Lugana is a premium white wine that should be on your radar in your hunt for elegant Italian wine. It’s food friendly with a lively flavor profile that’s sure to please.

Monday, July 13, 2020

Lauriga Rosé Delights With Grenache Gris

Domaine Lauriga Le Gris RoséA hot day grilling on the patio? These French bottles are sure to refresh.

Busting The Heat Wave

It’s getting hot here in North Carolina. I mean really hot. The other day I was moving some chairs around on our patio and the metal armrest has so hot I had to put on gloves to move it.

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When the heat ratchets up, we need to cool down. Our favorite solution is nicely chilled rosé.

We’ve found the brands of Paul Mas to be a dependable source of high quality, high value rosé.

Recently we popped open the 2019 vintages of Château Lauriga Rosé and Domaine Lauriga Le Gris Rosé. Château Lauriga joined the Paul Mas family of wineries in 2016.

Skewering Some Fine Rosé

For our cookout we decided on skewers of shrimp and grilled veggies. As if it weren’t hot enough, I cranked the grill up and put on the skewers. The combined ambient heat and the blazing grill made we feel like I was working in a smelting plant.

Château Lauriga Rosé As you can imagine, I cooked the food perfectly! We opened both bottles of the Lauriga rosé in order to get a good side-by-side comparison – to stay hydrated too!

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Coming from the Côtes Catalanes, the Domaine Lauriga Le Gris is 100% Grenache Gris. The grape is relatively obscure and is a mutation of red Grenache. It’s grown mostly in southern France, but not much is grown because it isn’t commercially appealing. We, however, found it extremely appealing.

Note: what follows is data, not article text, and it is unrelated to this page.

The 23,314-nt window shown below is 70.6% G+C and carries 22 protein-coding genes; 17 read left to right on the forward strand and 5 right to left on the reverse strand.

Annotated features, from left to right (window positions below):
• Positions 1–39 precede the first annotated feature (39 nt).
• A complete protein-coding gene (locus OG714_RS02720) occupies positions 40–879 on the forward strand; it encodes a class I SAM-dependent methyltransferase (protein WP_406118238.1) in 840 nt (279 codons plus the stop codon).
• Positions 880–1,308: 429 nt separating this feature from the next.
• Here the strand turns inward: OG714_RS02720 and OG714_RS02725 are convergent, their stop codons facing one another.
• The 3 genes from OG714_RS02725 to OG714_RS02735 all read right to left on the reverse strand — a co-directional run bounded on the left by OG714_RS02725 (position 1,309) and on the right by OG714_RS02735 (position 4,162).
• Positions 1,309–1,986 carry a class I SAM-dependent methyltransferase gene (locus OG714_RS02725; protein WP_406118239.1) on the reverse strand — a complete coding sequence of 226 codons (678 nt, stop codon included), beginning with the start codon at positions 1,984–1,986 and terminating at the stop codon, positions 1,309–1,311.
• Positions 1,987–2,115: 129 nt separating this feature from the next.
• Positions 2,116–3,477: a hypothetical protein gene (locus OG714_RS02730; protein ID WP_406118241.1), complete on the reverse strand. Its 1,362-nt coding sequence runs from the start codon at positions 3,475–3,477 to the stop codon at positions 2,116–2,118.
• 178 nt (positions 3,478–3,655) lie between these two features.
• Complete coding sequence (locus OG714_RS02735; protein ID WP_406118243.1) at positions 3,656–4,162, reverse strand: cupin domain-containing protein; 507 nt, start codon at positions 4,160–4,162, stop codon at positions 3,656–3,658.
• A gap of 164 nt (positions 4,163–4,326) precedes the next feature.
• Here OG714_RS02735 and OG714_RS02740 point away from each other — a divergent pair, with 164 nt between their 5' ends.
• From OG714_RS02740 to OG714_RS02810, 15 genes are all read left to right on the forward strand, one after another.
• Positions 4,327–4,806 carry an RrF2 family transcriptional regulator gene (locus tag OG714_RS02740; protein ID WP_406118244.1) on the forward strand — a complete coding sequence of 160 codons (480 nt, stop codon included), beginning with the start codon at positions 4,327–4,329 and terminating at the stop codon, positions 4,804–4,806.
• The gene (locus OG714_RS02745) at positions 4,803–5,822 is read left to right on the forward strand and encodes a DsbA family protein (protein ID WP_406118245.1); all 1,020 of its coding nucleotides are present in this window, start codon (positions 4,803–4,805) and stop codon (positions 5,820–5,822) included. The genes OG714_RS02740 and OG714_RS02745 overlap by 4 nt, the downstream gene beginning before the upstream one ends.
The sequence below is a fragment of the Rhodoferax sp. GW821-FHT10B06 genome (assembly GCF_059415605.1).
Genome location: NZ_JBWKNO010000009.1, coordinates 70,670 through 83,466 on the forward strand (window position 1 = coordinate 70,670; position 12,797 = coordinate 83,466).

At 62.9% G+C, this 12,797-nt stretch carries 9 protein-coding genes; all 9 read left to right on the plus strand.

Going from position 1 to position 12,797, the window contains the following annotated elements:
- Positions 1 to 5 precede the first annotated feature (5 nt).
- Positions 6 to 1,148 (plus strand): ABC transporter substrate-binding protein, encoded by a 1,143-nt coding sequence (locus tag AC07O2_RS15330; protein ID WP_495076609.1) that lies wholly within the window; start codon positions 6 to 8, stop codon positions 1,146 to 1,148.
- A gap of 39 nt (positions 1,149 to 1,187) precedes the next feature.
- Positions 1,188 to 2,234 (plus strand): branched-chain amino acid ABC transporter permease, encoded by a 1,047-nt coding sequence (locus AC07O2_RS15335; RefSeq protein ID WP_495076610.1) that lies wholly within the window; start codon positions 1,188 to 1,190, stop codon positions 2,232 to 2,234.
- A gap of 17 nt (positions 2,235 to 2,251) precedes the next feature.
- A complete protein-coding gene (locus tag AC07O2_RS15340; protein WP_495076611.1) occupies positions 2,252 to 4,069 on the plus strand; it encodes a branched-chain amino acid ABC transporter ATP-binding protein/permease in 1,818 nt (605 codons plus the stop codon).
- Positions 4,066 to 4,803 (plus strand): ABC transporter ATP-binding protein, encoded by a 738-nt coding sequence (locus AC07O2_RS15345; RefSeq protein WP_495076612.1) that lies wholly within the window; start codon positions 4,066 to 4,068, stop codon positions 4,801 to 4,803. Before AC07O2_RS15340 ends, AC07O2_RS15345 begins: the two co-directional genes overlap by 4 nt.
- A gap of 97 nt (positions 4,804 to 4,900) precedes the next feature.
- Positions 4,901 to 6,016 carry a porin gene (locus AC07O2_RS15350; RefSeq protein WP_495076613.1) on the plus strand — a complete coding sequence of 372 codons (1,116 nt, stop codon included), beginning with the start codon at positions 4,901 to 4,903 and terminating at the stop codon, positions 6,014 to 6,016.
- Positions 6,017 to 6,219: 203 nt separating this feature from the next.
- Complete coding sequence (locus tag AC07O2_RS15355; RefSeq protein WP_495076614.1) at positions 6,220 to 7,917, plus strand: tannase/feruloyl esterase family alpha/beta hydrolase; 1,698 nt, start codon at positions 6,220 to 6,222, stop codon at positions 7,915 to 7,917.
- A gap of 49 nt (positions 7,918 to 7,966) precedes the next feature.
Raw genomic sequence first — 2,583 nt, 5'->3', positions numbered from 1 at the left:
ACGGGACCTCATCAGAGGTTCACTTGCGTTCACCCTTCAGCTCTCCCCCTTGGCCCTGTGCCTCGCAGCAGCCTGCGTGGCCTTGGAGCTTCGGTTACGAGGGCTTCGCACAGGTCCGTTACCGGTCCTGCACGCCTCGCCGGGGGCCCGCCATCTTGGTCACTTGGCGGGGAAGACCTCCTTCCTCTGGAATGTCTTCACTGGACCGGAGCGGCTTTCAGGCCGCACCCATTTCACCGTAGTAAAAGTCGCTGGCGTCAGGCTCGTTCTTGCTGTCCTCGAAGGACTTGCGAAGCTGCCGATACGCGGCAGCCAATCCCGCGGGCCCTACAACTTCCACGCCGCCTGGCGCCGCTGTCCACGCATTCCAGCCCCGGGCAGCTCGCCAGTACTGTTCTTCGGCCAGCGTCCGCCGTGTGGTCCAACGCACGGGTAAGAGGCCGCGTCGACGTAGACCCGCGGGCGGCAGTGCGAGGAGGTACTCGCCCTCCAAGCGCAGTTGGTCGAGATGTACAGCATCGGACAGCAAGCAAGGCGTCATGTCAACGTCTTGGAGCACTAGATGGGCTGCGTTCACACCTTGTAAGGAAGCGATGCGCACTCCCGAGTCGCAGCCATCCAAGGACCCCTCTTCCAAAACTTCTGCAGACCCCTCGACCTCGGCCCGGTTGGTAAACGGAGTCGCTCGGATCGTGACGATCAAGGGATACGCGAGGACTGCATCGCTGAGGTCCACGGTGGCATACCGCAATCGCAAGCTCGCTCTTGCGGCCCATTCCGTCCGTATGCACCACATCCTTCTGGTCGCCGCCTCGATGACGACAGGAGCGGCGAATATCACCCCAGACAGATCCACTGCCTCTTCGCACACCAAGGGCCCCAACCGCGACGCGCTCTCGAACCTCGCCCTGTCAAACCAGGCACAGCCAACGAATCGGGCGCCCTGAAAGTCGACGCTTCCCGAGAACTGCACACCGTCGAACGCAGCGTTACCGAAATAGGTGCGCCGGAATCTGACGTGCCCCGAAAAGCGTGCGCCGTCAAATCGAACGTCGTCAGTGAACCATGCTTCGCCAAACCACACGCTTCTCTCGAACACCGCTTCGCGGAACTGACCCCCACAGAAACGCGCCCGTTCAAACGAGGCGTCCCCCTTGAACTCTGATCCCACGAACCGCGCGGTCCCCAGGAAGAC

The grapes come from a vineyard about 40 years old with pebbly clay and limestone soil. The wine is salmon in color. On the palate there are bursting flavors of raspberry, strawberry and stone fruit. There is a good balance between tartness and a slight sweetness. This was a perfect pairing with our dish and our tasting crew loved it.

More Grenache Gris S'il Vous Plait

Château Lauriga Rosé is 75% Syrah with 25% Grenache Gris. It hails from Côtes du Roussillon, a great region for value. The bottle is elegant with a glass stopper – but the fun begins when the stopper is removed. Although both rosés have the same residual sugar, the Château Lauriga comes off drier. The acidity is popping. The wine is fruity and floral with red fruit notes. We normally don’t talk about a rosé evolving in the glass, but his one did. It presented a well balanced symphony of fresh flavors.